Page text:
Gone Phishing!

Why would a burglar break through a wall when all he needs to do is look under the front doormat for the key? These days, few hackers attempt to attack well-fortified corporate systems head-on. It’s much easier to steal a user’s credentials, or attach malware to an innocent looking email, enabling the hacker to gain access to the system through the front door.

Phishing is the number one vector of attack for modern-day hackers. It exploits the weakest link in the security chain: the human being. If the hacker can con the end-user into opening the front door, all the other security safeguards can be bypassed. This includes our firewalls, encryption technologies, and intrusion detection systems.

We are all familiar with phishing attacks; those blanket emails from Ethiopian princes or friendly reminders from our banks to update our credit card information online. In the common phishing attack, the hacker spreads a wide net, sending out thousands of bogus emails, hoping to catch one or more gullible end-users who will willingly surrender their credentials or click on a virus-infected attachment.

More insidious is the spear phishing attack; a highly-targeted attack focusing on specific individuals in an organization. In 2014, hackers stole 110 million records from Target department stores in the US when an employee of an outside vendor with access to Target’s network, clicked on a malicious email. Once hackers gained access to the employee’s computer, they could enter Target’s system and steal the retailer’s payment card data.

Spear phishing is big business. In 2014/2015, US health insurance giant Anthem, fell victim to hackers who stole 80 million records after obtaining the credentials of five tech workers through spear phishing attacks. On the black market, those records were worth more than $50 apiece bringing a total value of the haul to more than $4 billion.

As I write this article in May 2017, we are in the midst of the WannaCry ransomware attack, perhaps the biggest cyber-attack in history. In the United Kingdom, 61 National Health Service organizations, including a number of acute care hospitals, were disrupted. It is widely believed by security experts that spear phishing emails containing malicious code were a primary source of attack.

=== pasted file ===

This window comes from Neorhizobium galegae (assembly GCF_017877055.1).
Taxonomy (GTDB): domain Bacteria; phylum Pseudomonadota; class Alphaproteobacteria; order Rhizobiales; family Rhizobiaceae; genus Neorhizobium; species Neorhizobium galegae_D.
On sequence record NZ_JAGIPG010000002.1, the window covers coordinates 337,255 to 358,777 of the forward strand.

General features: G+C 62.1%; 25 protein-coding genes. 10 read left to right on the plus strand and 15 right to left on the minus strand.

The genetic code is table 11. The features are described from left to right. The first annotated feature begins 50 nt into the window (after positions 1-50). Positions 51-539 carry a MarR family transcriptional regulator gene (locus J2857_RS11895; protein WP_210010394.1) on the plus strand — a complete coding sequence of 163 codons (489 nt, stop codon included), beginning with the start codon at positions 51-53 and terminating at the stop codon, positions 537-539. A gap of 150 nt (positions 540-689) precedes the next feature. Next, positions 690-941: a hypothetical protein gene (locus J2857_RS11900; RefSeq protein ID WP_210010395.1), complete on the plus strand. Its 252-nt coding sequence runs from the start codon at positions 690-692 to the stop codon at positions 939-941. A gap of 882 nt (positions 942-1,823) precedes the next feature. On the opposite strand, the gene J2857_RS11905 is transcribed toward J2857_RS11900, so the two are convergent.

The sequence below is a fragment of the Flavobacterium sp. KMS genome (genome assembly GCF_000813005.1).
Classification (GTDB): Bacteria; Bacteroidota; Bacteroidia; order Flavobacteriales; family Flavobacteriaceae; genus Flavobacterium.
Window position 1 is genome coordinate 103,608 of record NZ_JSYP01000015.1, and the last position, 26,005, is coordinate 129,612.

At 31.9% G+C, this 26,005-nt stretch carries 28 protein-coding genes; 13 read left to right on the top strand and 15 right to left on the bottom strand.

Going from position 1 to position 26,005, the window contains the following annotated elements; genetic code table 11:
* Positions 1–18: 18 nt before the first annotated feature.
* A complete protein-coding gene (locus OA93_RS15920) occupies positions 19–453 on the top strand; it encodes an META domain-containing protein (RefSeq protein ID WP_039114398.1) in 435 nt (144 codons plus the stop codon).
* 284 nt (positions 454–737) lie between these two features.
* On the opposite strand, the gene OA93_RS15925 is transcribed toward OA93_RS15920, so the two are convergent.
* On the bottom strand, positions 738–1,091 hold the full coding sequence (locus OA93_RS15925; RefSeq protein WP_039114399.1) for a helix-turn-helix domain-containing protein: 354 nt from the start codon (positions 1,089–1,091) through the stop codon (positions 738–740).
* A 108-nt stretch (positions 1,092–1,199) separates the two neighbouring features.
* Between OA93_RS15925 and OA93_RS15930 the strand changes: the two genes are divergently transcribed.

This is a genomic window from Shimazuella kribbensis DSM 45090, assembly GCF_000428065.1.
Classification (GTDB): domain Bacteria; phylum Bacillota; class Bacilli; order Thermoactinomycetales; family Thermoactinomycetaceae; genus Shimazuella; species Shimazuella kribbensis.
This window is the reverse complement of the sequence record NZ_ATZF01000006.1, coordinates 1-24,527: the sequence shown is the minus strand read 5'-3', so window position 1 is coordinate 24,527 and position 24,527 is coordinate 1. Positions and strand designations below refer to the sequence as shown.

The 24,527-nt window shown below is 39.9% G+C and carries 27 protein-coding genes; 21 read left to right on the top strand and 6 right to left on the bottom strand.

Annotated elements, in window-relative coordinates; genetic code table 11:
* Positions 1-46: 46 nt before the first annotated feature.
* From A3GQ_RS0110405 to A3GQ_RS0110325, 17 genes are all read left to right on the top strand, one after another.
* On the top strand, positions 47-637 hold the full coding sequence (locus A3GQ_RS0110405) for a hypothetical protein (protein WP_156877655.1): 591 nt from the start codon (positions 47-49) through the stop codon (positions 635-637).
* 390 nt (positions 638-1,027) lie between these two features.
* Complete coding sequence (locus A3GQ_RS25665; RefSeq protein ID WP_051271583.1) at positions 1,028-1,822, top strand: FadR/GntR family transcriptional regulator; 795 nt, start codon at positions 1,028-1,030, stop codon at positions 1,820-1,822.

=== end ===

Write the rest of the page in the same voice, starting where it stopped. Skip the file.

So how does spear phishing work?

There’re many variations on spear phishing strategies. A common approach is for a hacker to gain access to a company’s employee directory that would include names, titles, locations, telephone numbers, and email addresses. Directories are often organized such that the hacker can figure out the business relationships between employees and where they sit in the pecking order.

The hacker can identify promising victims and amass meaningful individual profiles through Google searches, Facebook, LinkedIn, and other social media sites. The hacker then crafts a customized harmless looking email tailored to the individual.

What would you do if you got an email from your boss asking you to review and comment on an attached document or spreadsheet? Maybe the attachment is a work schedule or project plan; something that would be reasonable for your boss to send and for you to receive. Would you open the document?

Most of us would. But if this was a spear phishing attack, the email would be bogus and the attachment might contain a Trojan Horse such as a key logger that would install itself on your computer. It would start capturing every keystroke you type, including user credentials, for transmission back to the hacker. It could also inject other malicious code, such as ransomware or spyware, into your system.

Once inside, the hacker establishes a persistent presence. Spear phishers are patient. They gradually work their way through corporate systems and networks exploiting every vulnerability they can find. They try to infiltrate the networked systems of customers and suppliers, expanding the scope of the attack.

How do you protect your systems from phishing and spearfishing attacks? Most anti-phishing programs have two components: security awareness training and simulated phishing attacks. We must train all users to recognize phishing and spear phishing attacks. Then we must test them with random phishing tests to see if they take the bait.

If you allow access to customers or suppliers, they must have the necessary security safeguards in place to protect against phishing and other forms of attack.

Other standard security measures can help mitigate the risks of phishing. Ensuring that software patches are installed, virus scanning and keeping anti-virus software up to date, backing up data, having a disaster recovery plan and other security best practices are needed to protect sensitive information and other mission critical assets.

Perhaps the day will come when artificial intelligence will eliminate the human factor in information processing and management. As long as human beings are involved, the risk of unauthorized access to our information systems through social engineering is a fact with which we must live. In the meantime, we must work with our human colleagues to recognize the con and strengthen the weakest link.

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